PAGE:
What makes you a Difference Maker?
I have re-invented myself and become a difference maker through my mistakes and disadvantages from my earlier life as an impoverished child who grew up in high crime areas; was involved in delinquency and criminality and spent ten years in prison.
Now I am a faculty member and a pre-doctoral candidate in the College of Education, Health, and Human Services at UM-Dearborn. I have worked for nearly 9 years post release to improve public policy, society and mentor juvenile delinquents, prisoners and parolees to create engaged citizens that promote public safety and serve their communities.
Awarded the best scholarship at UM-Dearborn: King, Chavez, and Parks Future Faculty Fellowship.
Awarded a $1000 grant from the Teaching and Learning Hub to plan a student and faculty trip to the Cell Block 7 Prison Museum in Jackson, Michigan.
Just developed a new criminology and criminal justice studies club student organization in which I am the president.
Currently a 2016 finalist for an Open Society Foundation's Soros Justice Fellowship, which is a prestigious grant that is awarded to about a dozen individuals every year from around the world who are leaders in criminal justice reform.
Conducted several executive level training seminars for upper level corrections and law enforcement personnel for the United States Department of Justice.
Linkage Project Fellow through the University of Michigan-Ann Arbor's Prison Creative Arts Project to work collaboratively with incarcerated artists.
What is your dream career?
I want to assist in the development of a transparent government that places the needs of the people above corporations. I advocate for sound public policy reform that improves the welfare of the most disadvantaged members of society, including those affected by the prison industrial complex and improve life, liberty and the pursuit of happiness.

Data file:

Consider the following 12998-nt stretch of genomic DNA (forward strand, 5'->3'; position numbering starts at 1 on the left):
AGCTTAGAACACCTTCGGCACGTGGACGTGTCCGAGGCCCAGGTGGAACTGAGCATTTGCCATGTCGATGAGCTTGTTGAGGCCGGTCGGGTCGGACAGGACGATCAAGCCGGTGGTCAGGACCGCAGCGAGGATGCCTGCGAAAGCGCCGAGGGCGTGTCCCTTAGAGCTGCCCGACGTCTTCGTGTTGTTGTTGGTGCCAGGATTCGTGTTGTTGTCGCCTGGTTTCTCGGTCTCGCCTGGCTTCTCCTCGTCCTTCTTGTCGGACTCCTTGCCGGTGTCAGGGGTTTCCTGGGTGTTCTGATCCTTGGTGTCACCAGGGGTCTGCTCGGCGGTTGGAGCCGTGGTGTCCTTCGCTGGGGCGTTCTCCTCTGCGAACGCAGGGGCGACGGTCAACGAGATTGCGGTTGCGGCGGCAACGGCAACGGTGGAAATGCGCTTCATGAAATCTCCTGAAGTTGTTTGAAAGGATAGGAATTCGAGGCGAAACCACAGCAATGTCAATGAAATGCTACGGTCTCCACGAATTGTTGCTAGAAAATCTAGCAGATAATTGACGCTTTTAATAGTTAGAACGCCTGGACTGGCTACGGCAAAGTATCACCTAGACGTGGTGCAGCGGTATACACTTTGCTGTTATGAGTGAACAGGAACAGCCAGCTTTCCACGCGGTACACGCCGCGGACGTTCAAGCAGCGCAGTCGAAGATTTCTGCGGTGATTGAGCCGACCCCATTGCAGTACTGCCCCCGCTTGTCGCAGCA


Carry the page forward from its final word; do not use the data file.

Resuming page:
What was your most defining moment at UM-Dearborn?
Being hired last year by the Director of the Criminal Justice Studies program, Judge Donald Shelton and the College of Arts, Sciences, and Letters as a faculty member to teach: Criminology; Race, Crime, and Justice; Criminal Justice Systems and Policy three years after receiving a graduate degree from the same college. I think that my personal narrative and academic knowledge helps to create a rich and interactive learning experience for my students. I appreciate the opportunity and guidance that Judge Shelton provides me throughout every semester. We are certainly the odd couple coming from opposites sides of the criminal justice coin but we share a strong respect for each other and our passion to give our students real life experiences and knowledge to prepare them for their future careers.